not familiar with anything at all related to medical malpractice and not sure if I am just overly upset about a recent loss. My mother started going to the Dr in the Summer of 2011 for stomach pain, they said after many many tests that she had a kink in her bile, it was monitored and the issue resolved itself. She was in the hospital for a week to 10 days for tests thru her Dr. We thought the issue was resolved,she seemed Ok for a year. Then in the Summer of 2012, under the same Dr care, she again had stomach problems and this time they thought it was an infection in her stomach, treated her with antibiotics, it did not clear up so they performed exploratory surgery and the Dr told us in August 2012 it was colon cancer, but not to worry, they got most of it and in their words would clean up the rest with chemo. She then didn't even start chemo for 2 and a half more months. After her 4th treatment she became ill, went to the hospital, they determined there was a blockage in her bile and she would need surgery.During the surgery they said they found additional cancer, and 4 days later she passed. She was in the hospital 2 different times before diagnoses,one for a week, another stay for over 2 weeks. MANY MANY tests, scans, etc. before it was found after a year of stomach pain, chemo was not started for a few months after finding because they were confident they got it all. The family also has a history of colon cancer, our grandfather passed from it. Is this in any way malpractice? Very frustrating that they did so much testing all under the care of one Dr and it was not found after so many trips to the hospital.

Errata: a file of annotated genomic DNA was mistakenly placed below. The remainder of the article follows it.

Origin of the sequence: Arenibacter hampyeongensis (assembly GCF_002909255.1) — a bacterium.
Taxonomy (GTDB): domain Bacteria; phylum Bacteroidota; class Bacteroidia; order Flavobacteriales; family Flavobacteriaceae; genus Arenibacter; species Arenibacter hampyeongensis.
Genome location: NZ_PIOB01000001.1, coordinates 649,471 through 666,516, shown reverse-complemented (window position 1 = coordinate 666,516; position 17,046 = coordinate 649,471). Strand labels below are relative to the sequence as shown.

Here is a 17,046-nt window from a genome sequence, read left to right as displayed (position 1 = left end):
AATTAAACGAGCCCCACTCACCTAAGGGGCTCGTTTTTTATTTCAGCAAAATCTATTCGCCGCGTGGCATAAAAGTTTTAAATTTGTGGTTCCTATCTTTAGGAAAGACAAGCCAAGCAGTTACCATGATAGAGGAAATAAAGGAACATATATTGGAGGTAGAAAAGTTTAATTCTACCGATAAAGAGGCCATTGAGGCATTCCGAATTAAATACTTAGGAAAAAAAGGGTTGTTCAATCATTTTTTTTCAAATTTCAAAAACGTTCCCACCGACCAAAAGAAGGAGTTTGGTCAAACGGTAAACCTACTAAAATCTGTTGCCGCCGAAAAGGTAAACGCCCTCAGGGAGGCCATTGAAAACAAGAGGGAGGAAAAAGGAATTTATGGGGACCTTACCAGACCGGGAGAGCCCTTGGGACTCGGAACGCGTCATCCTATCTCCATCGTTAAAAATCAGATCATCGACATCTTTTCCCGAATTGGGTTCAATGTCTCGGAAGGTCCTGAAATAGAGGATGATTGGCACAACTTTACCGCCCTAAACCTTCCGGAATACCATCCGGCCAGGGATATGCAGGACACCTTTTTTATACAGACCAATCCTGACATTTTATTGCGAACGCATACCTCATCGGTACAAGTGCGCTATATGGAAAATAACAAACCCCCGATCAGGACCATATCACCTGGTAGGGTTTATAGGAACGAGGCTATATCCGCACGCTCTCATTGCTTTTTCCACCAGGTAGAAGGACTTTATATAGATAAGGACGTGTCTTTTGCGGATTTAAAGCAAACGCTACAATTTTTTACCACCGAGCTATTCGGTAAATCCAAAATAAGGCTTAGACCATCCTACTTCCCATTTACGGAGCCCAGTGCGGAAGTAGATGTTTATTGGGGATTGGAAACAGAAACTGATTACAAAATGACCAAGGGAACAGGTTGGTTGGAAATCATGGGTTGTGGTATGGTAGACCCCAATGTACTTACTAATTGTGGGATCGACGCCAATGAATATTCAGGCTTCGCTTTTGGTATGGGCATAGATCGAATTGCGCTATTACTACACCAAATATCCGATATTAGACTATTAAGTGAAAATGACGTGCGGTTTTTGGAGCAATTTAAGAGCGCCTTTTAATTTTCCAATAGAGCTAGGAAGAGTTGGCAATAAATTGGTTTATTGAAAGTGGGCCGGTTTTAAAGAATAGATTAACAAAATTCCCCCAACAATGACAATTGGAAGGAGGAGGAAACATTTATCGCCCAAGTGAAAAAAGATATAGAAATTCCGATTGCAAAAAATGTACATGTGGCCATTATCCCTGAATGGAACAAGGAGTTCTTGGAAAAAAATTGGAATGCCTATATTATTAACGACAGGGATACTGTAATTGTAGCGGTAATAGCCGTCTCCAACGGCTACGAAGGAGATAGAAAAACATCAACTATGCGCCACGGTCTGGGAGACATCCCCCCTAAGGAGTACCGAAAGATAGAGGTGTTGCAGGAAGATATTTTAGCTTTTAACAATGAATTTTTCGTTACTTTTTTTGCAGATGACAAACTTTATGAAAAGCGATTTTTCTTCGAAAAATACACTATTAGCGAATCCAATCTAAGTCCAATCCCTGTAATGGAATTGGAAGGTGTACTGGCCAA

2 Answers from Attorneys
Please feel free to call me, I am interested in discussing this with you.
As you tell it, your mother was diagnosed with metastatic colon cancer in August 2012 found in the course of exploratory surgery.
Colon cancer should be detected an early stage by screening colonoscopy, done in the course of routine checkups by a primary ca re physician. There a re protocols for how often colonoscopy should be done.
In my opinion, the question of malpractice in this case hinges on whether your mother had a primary care relationship with this doctor, or another doctor, who missed the opportunity to screen her for colon cancer, especially in light of her family history.
If you believe you have a case, I urge you to start contacting medical malpractice attorneys as soon as possible. Medical malpractice attorneys will generally listen to your complaint for free. If they think you have a case, they will invite you to their office to find out more details. Generally they will not charge for this service, but, if they believe you have a case, will offer to take the case on a contingent fee basis, meaning you only pay them out the money they win for you, if any.